What to use in your recipe when you're out of applesauce

Baking might seem like one of the most decadent things you can do in the kitchen, but it doesn't have to be — especially if you replace some of the fats in your recipe with applesauce. It's a brilliant way not just to reduce fat and calories, but to add an extra bit of moistness to your final product. It's a win all around... but what if you're out of applesauce?

Have no fear! There's no need to go back to the old way of doing things, and using those not-so-healthy fats and oils. There's actually a wide range of things you can use in the same way you use applesauce.

Not all substitutions are created equal, though. Some require a little bit more added to your recipe, some require a little bit less, and some things just might not work with the flavor profile you're going for. So, let's talk about what you can use when you're out of applesauce, how much you'll need, where it'll work, and where it won't work quite as well as you might hope.

Pumpkin puree

If there's one Thanksgiving staple that you should keep in your kitchen cupboard all year around, it's pumpkin puree. And here's an important disclaimer — we're talking about pumpkin puree, not pumpkin pie filling. They're very different things, and if you try to use the pre-seasoned pie filling, you'll probably end up with a different flavor than what you're going for.

Pick up a few cans of plain pumpkin puree, and you'll find it's a perfect one-to-one replacement for applesauce. There are a few things you should know, though, starting with the fact that it's going to take something made with pumpkin puree a little longer to bake, so you'll have to keep a close eye on the oven and plan accordingly. The Kitchn also says that you'll have to be a little particular where you use this. If it's a recipe that calls specifically for applesauce, you're golden. But if you're trying to go right from replacing butter, you'll have to adjust the other ingredients or it's just not going to work. Your best bet? Stick with replacing applesauce and not other fats, and you're good to go.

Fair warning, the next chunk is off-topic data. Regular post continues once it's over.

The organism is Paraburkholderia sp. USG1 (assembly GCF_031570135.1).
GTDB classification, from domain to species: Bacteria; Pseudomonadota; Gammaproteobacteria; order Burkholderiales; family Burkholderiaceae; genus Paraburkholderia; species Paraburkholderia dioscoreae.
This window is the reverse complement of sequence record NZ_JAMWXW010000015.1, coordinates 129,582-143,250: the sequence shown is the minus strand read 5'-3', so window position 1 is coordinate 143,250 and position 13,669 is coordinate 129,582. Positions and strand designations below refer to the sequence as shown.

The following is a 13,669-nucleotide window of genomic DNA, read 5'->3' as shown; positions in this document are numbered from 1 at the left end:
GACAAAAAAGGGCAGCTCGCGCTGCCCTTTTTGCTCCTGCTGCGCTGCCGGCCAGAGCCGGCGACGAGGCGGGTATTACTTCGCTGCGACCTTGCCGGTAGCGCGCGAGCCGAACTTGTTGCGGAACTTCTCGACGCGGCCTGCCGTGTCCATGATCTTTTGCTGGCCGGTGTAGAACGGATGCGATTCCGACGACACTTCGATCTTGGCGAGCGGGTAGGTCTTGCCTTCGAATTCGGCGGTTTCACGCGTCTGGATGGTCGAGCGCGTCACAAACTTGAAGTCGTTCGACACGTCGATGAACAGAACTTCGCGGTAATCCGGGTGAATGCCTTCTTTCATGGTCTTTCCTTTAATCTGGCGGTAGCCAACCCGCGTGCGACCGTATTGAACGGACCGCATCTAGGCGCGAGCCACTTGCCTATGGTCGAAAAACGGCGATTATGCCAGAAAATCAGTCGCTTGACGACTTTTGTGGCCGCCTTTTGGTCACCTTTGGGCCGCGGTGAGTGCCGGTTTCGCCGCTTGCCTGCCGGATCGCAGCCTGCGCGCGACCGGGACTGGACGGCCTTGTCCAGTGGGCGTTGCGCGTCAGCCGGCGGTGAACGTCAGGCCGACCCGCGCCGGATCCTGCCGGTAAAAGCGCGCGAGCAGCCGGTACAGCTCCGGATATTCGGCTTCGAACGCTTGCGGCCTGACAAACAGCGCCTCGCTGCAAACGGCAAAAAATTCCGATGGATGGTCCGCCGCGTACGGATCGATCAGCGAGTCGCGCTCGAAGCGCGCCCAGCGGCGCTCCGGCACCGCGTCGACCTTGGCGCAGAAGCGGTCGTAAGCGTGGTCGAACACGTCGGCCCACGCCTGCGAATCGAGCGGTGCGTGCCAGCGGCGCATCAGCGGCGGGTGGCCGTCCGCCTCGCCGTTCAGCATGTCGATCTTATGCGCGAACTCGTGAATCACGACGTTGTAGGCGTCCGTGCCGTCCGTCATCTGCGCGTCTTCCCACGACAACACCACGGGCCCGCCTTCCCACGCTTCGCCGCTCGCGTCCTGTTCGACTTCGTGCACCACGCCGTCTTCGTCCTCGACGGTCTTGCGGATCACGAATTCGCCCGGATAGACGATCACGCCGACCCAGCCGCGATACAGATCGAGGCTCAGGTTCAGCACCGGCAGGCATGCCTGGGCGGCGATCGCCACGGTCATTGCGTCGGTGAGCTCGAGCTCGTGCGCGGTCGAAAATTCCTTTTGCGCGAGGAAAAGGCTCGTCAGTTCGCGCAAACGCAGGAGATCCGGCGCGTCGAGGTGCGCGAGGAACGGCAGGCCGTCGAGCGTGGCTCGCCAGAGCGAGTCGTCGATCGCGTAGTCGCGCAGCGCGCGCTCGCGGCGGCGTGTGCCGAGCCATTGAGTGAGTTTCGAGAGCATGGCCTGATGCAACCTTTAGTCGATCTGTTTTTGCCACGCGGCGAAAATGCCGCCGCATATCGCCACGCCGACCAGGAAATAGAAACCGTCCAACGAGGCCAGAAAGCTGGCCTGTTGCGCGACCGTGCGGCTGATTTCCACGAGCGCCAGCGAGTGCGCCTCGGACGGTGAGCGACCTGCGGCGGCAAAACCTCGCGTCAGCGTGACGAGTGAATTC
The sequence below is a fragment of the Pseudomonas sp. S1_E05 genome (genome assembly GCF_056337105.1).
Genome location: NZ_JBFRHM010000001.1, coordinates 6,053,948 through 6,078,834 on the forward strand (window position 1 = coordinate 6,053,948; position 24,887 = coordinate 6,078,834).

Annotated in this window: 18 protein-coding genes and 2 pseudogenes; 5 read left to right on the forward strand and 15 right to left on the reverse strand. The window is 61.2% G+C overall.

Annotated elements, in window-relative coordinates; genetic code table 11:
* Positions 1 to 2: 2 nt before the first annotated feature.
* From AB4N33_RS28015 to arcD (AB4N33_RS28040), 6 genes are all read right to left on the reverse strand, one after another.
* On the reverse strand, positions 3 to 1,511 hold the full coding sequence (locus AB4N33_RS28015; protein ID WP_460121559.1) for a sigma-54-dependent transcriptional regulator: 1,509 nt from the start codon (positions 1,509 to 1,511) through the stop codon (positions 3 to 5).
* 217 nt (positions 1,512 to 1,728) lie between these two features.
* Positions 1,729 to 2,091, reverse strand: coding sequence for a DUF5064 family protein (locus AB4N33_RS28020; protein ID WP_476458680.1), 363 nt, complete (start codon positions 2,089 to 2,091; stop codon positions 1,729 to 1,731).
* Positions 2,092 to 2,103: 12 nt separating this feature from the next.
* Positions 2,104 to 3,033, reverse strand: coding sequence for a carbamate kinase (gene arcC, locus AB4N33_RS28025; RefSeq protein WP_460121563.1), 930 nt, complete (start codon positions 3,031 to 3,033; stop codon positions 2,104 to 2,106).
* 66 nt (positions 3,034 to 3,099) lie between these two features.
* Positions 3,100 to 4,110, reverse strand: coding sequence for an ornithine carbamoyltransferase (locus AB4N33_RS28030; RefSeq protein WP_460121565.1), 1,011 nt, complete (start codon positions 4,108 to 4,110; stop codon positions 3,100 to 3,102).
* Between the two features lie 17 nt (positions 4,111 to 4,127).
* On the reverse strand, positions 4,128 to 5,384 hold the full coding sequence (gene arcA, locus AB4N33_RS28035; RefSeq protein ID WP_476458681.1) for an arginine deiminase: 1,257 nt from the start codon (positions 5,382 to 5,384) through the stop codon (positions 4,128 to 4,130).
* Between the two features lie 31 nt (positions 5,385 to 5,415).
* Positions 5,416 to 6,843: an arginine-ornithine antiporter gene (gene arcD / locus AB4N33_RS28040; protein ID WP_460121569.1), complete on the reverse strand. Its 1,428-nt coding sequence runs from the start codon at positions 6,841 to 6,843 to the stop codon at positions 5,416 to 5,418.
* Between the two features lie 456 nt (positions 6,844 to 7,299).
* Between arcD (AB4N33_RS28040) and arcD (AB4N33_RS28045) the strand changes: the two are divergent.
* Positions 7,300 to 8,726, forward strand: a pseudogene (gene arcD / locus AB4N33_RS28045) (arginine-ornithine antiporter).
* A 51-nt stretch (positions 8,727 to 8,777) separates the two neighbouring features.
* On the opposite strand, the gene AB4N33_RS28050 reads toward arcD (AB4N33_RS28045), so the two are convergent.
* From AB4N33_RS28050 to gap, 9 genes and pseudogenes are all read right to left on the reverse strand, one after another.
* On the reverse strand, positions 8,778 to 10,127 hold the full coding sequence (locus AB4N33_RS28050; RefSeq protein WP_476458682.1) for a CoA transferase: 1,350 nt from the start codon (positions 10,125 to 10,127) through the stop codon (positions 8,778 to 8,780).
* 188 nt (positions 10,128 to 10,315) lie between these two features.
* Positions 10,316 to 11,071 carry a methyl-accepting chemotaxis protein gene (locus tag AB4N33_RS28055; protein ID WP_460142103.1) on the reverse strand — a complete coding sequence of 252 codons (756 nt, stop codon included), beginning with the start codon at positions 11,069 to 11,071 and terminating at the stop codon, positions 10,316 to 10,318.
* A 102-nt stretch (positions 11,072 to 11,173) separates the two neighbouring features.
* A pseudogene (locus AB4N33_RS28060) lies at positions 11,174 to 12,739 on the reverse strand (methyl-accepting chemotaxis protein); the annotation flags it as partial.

Bananas

Bananas are brilliant for breakfast or a quick snack, and every baker has their go-to banana bread recipe. But they're also pretty perfect for an applesauce substitute.

According to The Spruce Eats, using banana instead of applesauce might take a little practice, but there's a basic rule you can use: one banana is equivalent to about half a cup of applesauce.

Alternately, if you had been planning on replacing butter or oil with applesauce and you're looking for something to swap in there, the rules are a little different. If we're talking about butter, use banana in a one-to-one ratio. If you're swapping out the oil, though, it's ¾ cup of mashed banana in place of one cup of oil.

It's worth noting here, too, that this is going to change your baking time — whatever you're making will cook a little faster, so you'll have to keep an eye on the oven to make sure you don't end up with burned goodies.

Silken tofu

Tofu is definitely one of those love-or-hate things, and if you cringed at the idea... hear us out.

There are a few different kinds of tofu, and the kind you're going to want to keep on hand for baking emergencies is silken tofu. It's not as firm as the stuff you fry — and it's lower in protein, notes Shape — but the silken variety is excellent for blending into a substitute for oil, margarine, or applesauce.

According to Plant Plate, it's a pretty simple substitution: if the recipe calls for applesauce, the applesauce to silken tofu is a one-to-one ratio. If the recipe calls for oil or butter and you're using the silken tofu in lieu of your usual applesauce, the golden rule is 1/3 of a cup of blended, silken tofu for every 1/2 cup of oil or margarine.